VC: Perhaps I’ve been too cautious. I have an agent – and one I care deeply about and with whom I have a long-standing relationship – so I guess you can say I come out of traditional publishing. But I’m also an entrepreneur, and I’ve always loved the idea of my books being my own. It’s just taken me longer to get there. Now that I am there – I’m on fire with the possibilities. As for marketing mistakes – I don’t know, as my first novel has yet to come out. Check with me in about a year.
TR: I’ll be happy to. So, now that you mentioned it, tell us a bit about your first book.
VC: My first novel, The Bone Church, is coming out this fall. It’s a Cold War spy thriller with a ghostly twist and I have never loved writing anything more. Hopefully, my readers will feel that intense emotion.
It involves a mysterious Roman Catholic Cardinal, a reckless sculptor intent on making a big political statement, a gypsy with a dangerous sex life, and an émigré priest who is forced to confront the fragility of his faith. There’s love and sex and danger all over the place.
TR: It sounds fascinating! And your second one?
VC: My second book is written. It’s called The Hungarian and I’m publishing it late next Spring. And I have endless ideas for books – it’s a blessing and a curse.
TR: A curse that ain’t bad to have. Okay, so how do people get in touch or follow you?
VC: The best place is my blog. It’s called Cold and you can click on www.victoriadougherty.wordpress.com to get there. Cold is the way revenge is best served; the way a war was fought; the way a story should be told. At least in my humble opinion
You can also follow me on twitter: @vicdougherty
And tumblr: http://vicdougherty.tumblr.com/
If you’re out for a walk, you can also catch me drinking a whiskey on my front porch most nights.
TR: Save a sip of that for me. Victoria, it was a blast. Come back any time, okay?
VD: Thanks so much, Thomas…I’ll take you up on that 🙂
That’s a wrap folks. Victoria has her first book “Bone Church” coming out in the fall, so why don’t you buddy up to her, so you can stay tuned for the launch, and get yourself a great book?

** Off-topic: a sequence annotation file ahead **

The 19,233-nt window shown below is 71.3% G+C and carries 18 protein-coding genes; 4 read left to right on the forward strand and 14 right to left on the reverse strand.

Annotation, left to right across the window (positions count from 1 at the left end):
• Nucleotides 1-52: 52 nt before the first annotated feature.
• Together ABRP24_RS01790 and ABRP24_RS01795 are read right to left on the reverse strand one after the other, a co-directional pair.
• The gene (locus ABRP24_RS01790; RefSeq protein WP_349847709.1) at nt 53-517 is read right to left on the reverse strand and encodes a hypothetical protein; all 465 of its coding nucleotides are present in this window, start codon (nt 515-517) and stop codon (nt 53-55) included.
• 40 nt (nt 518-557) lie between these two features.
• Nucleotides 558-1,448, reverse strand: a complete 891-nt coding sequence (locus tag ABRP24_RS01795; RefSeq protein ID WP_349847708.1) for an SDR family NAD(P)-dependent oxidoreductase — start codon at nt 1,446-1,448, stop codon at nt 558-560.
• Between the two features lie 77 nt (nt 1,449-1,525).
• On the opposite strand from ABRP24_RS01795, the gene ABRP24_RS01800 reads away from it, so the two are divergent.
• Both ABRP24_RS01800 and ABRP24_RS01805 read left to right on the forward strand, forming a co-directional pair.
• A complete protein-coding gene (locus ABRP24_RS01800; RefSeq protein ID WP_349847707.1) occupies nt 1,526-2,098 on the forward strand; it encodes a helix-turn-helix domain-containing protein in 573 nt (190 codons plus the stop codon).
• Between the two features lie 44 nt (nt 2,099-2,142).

In case you’re interested, here’s a quick synopsis…
The Bone Church
After secretly witnessing the murder of his father at the hands of a Nazi thug, Czech hockey star Felix Andel sets his sights on revenge. Soon Felix and his half-Jewish lover, Magdalena Ruza, become embroiled in a Prague Underground plot to assassinate the man who ordered the hit on his father: Hitler’s nefarious Minister of Propaganda, Josef Goebbels.
But in the surreal and paranoid underworld of wartime Prague, Felix and Magdalena must forge unlikely alliances in their quest—with a mysterious Roman Catholic Cardinal, a reckless sculptor intent on making a big political statement, and a gypsy with a dangerous sex life.
When the assassination attempt against Goebbels goes wildly wrong, fierce historical winds blow the lovers in separate directions. Critically wounded and slipping into a fog of extraordinary visions, Felix’s destiny is sealed at The Bone Church, a mystical pilgrimage site on the outskirts of Prague where he experiences a religious conversion. Magdalena, abandoned by the Cardinal who promised her safe passage out of the country, goes deep into hiding lest she be rounded up and transported to Auschwitz.
Twelve years pass.
Felix, now a Jesuit priest, is an emissary for people in trouble. From Vienna, he runs a Vatican-financed operation that smuggles prominent dissidents out of Soviet-occupied countries. Only this time, it’s Magdalena who needs his help. After a long exile in various political prisons, she turns up in a bleak corner of the Czech countryside – disgraced, impoverished and struggling to stay alive. Felix’s superior in Rome, the Cardinal who betrayed Magdalena, reluctantly dispatches him to collect her.
With government security forces closing in around them as they run for the border, the émigré priest is forced to confront his past…and the fragility of his faith.